The sample code is wrong.. the function is named LatLonDistance - so replace calculateDistance with LatLonDistance

Yes, the sample test code has a typo in it. jcrwf02 caught this earlier also. Silly me I decided to "improve" the name right before I posted it, so ofcourse I didn't change it everywhere. :(.

[font="Times New Roman"]-- RBarryYoung[/font], [font="Times New Roman"] (302)375-0451[/font] blog: MovingSQL.com, Twitter: @RBarryYoung[font="Arial Black"]
Proactive Performance Solutions, Inc.
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[font="Verdana"] "Performance is our middle name."[/font]

• RBarryYoung (5/21/2009)

stevewagner (5/21/2009)

The sample code is wrong.. the function is named LatLonDistance - so replace calculateDistance with LatLonDistance

Yes, the sample test code has a typo in it. jcrwf02 caught this earlier also. Silly me I decided to "improve" the name right before I posted it, so ofcourse I didn't change it everywhere. :(.

Still, only a very minor issue with an extremely useful set of code. Working on a project right now using it, which will develop into a whole suite of reporting I'm sure once the users sink their teeth into it.

Thanks again!

Jon

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"stewsterl 80804 (10/16/2009)I guess when you stop and try to understand the solution provided you not only learn, but save yourself some headaches when you need to make any slight changes."

• jcrawf02 (5/22/2009)

RBarryYoung (5/21/2009)

stevewagner (5/21/2009)

The sample code is wrong.. the function is named LatLonDistance - so replace calculateDistance with LatLonDistance

Yes, the sample test code has a typo in it. jcrwf02 caught this earlier also. Silly me I decided to "improve" the name right before I posted it, so ofcourse I didn't change it everywhere. :(.

Still, only a very minor issue with an extremely useful set of code. Working on a project right now using it, which will develop into a whole suite of reporting I'm sure once the users sink their teeth into it.

Cool! Thanks for the feedback, Jon. 🙂

[font="Times New Roman"]-- RBarryYoung[/font], [font="Times New Roman"] (302)375-0451[/font] blog: MovingSQL.com, Twitter: @RBarryYoung[font="Arial Black"]
Proactive Performance Solutions, Inc.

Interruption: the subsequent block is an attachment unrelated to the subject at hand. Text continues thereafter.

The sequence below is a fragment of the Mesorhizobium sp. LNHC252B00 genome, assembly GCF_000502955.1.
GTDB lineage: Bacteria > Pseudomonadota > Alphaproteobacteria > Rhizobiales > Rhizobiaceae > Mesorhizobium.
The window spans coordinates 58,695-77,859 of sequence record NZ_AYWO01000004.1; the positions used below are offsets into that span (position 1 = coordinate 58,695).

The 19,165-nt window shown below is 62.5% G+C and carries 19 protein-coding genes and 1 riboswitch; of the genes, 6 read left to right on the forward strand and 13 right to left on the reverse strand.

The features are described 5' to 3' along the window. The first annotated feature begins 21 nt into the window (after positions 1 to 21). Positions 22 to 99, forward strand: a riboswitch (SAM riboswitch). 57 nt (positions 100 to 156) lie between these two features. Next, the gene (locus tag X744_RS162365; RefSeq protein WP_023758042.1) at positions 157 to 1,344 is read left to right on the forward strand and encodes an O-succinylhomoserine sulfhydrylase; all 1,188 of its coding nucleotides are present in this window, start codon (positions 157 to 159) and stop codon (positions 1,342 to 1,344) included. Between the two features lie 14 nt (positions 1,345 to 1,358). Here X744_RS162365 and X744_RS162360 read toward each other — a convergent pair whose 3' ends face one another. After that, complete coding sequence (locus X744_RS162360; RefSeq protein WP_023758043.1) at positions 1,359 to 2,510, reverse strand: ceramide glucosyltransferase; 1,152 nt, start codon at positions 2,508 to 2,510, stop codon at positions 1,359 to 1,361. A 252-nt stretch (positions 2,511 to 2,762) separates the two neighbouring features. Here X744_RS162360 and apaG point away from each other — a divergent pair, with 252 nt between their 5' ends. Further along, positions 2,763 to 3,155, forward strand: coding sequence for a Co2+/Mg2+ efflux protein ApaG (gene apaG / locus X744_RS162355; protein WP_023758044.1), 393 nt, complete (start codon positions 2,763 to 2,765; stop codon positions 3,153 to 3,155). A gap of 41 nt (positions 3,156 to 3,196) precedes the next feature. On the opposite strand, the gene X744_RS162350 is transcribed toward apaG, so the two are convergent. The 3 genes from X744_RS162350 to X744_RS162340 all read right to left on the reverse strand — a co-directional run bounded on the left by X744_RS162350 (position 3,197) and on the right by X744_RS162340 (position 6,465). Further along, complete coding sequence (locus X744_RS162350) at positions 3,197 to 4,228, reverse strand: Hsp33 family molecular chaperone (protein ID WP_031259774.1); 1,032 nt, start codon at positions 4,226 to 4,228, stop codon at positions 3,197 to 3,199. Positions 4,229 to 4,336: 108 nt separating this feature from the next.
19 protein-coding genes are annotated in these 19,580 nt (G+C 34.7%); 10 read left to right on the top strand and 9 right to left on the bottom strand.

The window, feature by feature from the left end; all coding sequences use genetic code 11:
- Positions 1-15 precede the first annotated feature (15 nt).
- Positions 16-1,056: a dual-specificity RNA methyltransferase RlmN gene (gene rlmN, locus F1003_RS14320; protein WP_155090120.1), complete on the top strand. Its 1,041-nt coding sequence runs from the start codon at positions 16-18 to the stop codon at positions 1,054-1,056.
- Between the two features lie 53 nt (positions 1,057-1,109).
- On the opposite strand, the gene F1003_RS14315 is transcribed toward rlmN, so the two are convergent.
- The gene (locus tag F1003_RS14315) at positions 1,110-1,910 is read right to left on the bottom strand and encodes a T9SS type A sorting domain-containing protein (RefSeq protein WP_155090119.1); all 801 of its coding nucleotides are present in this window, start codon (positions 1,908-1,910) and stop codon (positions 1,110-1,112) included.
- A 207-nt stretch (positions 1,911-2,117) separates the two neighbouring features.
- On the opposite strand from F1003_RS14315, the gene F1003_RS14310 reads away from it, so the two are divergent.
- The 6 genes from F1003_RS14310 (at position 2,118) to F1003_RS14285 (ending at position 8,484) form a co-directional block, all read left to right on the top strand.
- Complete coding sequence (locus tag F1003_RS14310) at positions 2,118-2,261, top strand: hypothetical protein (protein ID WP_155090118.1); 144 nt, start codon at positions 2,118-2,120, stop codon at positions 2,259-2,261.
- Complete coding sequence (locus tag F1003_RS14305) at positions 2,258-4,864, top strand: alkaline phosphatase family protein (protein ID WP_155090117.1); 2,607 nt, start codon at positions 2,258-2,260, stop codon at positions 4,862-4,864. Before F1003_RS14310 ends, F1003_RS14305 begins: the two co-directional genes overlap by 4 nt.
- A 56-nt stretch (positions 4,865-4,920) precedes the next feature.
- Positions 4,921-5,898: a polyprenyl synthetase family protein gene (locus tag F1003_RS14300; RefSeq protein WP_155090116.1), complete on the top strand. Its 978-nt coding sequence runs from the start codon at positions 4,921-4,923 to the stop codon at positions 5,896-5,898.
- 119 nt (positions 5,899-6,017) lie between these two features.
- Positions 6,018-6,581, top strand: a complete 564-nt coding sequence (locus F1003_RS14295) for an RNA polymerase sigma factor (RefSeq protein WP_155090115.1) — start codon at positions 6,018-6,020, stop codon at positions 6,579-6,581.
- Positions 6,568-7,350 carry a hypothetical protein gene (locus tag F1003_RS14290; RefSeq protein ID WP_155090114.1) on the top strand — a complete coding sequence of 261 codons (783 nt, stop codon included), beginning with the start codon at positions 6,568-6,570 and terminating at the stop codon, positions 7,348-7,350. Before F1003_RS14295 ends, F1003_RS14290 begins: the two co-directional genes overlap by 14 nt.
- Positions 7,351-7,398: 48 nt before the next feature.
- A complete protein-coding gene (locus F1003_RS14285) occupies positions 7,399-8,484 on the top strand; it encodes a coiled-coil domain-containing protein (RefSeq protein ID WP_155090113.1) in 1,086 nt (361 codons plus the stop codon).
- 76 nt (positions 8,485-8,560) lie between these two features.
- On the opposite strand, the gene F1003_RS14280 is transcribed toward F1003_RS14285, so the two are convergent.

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• FYI, first report using this is estimated to save 5-7 hours a month in FTE time. They used to have to hunt and peck to find the closest location, guessing by zip code or county, now they have a report that runs in 1.5 minutes.

Thanks again!

Jon

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How best to post your question[/url]
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"stewsterl 80804 (10/16/2009)I guess when you stop and try to understand the solution provided you not only learn, but save yourself some headaches when you need to make any slight changes."

• jcrawf02 (7/24/2009)

FYI, first report using this is estimated to save 5-7 hours a month in FTE time. They used to have to hunt and peck to find the closest location, guessing by zip code or county, now they have a report that runs in 1.5 minutes.

Thanks again!

Jon

Sweet! Always nice to hear something like that. 🙂

[font="Times New Roman"]-- RBarryYoung[/font], [font="Times New Roman"] (302)375-0451[/font] blog: MovingSQL.com, Twitter: @RBarryYoung[font="Arial Black"]
Proactive Performance Solutions, Inc.
[/font]
[font="Verdana"] "Performance is our middle name."[/font]

• OK guys, on the SQL knowledge scale, I'm about 100 degrees latitude south of all of you. Can someone give me an example of how I would use this?

Wallace Houston
Sunnyland Farms, Inc.

"We must endeavor to persevere."

• Caruncles (4/15/2011)

OK guys, on the SQL knowledge scale, I'm about 100 degrees latitude south of all of you. Can someone give me an example of how I would use this?

Assuming you meant *when* you would use this, since Barry gave some examples of code using it in the article?

I'm using it in a healthcare setting, when we have a doctor who terms their contract with us, and we need to re-assign members. This allows us to find the next closest doctor for that member, from the previous doc's office location.

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How best to post your question[/url]
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Tally Table:What it is and how it replaces a loop[/url]

"stewsterl 80804 (10/16/2009)I guess when you stop and try to understand the solution provided you not only learn, but save yourself some headaches when you need to make any slight changes."

• The formula given is the "law of cosines" -- the constant 3963.0 is the earths mean radius (in miles).

To change the formula to km, replace 3963.0 with 6371.0

Altenatively, and I think its already been mentioned, you can simply take the result and multiply by 1.609344 ( 1 mile = 1.609344 km).